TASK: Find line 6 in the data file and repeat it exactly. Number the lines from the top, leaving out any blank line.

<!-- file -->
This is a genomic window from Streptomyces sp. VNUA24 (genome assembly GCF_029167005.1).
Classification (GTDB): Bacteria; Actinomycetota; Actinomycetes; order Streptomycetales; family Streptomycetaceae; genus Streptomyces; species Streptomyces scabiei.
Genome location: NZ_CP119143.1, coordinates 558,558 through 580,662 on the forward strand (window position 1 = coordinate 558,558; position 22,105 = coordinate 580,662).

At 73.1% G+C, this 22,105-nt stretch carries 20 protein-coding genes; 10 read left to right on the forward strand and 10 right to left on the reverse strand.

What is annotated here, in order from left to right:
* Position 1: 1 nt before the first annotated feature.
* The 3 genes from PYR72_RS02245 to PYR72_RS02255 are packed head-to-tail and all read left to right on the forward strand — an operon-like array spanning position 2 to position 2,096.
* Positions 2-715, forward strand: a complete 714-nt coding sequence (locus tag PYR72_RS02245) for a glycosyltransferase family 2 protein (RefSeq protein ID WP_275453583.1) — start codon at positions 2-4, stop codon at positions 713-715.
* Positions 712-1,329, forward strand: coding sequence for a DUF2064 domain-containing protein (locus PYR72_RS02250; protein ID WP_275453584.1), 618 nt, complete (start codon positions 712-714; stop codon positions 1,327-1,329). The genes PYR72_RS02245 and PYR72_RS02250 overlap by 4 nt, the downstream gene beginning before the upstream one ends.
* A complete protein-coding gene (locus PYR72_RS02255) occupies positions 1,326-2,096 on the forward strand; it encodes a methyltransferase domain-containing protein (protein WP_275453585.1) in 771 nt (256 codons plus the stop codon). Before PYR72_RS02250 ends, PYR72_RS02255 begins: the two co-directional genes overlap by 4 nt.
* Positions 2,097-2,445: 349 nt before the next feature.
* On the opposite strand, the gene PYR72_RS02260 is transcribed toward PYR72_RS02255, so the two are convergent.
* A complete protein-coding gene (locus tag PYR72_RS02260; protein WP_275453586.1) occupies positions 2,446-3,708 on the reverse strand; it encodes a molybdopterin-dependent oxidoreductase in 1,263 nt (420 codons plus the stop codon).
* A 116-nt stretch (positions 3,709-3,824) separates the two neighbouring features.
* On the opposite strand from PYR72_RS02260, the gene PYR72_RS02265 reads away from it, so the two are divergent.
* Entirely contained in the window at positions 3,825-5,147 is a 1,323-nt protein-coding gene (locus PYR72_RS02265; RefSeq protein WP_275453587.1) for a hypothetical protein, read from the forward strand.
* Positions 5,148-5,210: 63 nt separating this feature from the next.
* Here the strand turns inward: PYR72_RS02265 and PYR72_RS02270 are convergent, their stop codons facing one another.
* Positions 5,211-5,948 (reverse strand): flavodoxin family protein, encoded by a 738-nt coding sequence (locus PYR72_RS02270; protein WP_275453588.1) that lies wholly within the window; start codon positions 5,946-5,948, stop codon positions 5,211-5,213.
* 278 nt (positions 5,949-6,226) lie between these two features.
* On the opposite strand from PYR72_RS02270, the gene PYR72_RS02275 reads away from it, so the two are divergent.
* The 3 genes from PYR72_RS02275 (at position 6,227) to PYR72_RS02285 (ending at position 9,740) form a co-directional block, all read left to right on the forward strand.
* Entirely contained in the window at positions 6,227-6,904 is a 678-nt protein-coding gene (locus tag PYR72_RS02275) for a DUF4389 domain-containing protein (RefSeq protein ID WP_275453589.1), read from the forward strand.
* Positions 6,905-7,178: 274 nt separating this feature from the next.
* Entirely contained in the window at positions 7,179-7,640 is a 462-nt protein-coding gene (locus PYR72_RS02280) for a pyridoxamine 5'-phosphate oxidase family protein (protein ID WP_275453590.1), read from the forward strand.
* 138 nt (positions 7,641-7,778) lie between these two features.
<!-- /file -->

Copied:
* Position 1: 1 nt before the first annotated feature.